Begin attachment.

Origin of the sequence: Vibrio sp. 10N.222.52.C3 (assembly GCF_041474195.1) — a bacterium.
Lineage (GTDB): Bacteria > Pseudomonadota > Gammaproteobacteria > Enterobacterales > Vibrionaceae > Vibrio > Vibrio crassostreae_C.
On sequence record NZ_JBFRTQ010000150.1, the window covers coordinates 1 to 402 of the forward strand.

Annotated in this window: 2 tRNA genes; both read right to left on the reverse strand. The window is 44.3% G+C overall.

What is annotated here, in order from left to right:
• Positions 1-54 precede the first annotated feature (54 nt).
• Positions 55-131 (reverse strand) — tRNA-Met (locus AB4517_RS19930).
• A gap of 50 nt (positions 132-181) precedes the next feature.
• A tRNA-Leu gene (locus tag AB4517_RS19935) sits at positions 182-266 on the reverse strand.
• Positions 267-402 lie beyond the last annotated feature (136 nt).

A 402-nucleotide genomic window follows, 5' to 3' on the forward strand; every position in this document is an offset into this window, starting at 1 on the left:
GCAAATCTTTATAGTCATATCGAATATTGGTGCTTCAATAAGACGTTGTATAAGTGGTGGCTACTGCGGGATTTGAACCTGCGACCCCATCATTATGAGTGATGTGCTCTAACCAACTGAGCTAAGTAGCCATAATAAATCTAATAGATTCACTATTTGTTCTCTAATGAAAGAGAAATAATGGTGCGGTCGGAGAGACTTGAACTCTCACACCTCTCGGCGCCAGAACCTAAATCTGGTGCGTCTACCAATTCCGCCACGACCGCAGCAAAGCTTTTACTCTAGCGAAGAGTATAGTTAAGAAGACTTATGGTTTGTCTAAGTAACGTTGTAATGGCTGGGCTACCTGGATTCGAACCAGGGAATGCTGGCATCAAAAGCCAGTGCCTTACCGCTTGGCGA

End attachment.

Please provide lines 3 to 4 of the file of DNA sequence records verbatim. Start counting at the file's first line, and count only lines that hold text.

On sequence record NZ_JBFRTQ010000150.1, the window covers coordinates 1 to 402 of the forward strand.

Annotated in this window: 2 tRNA genes; both read right to left on the reverse strand. The window is 44.3% G+C overall.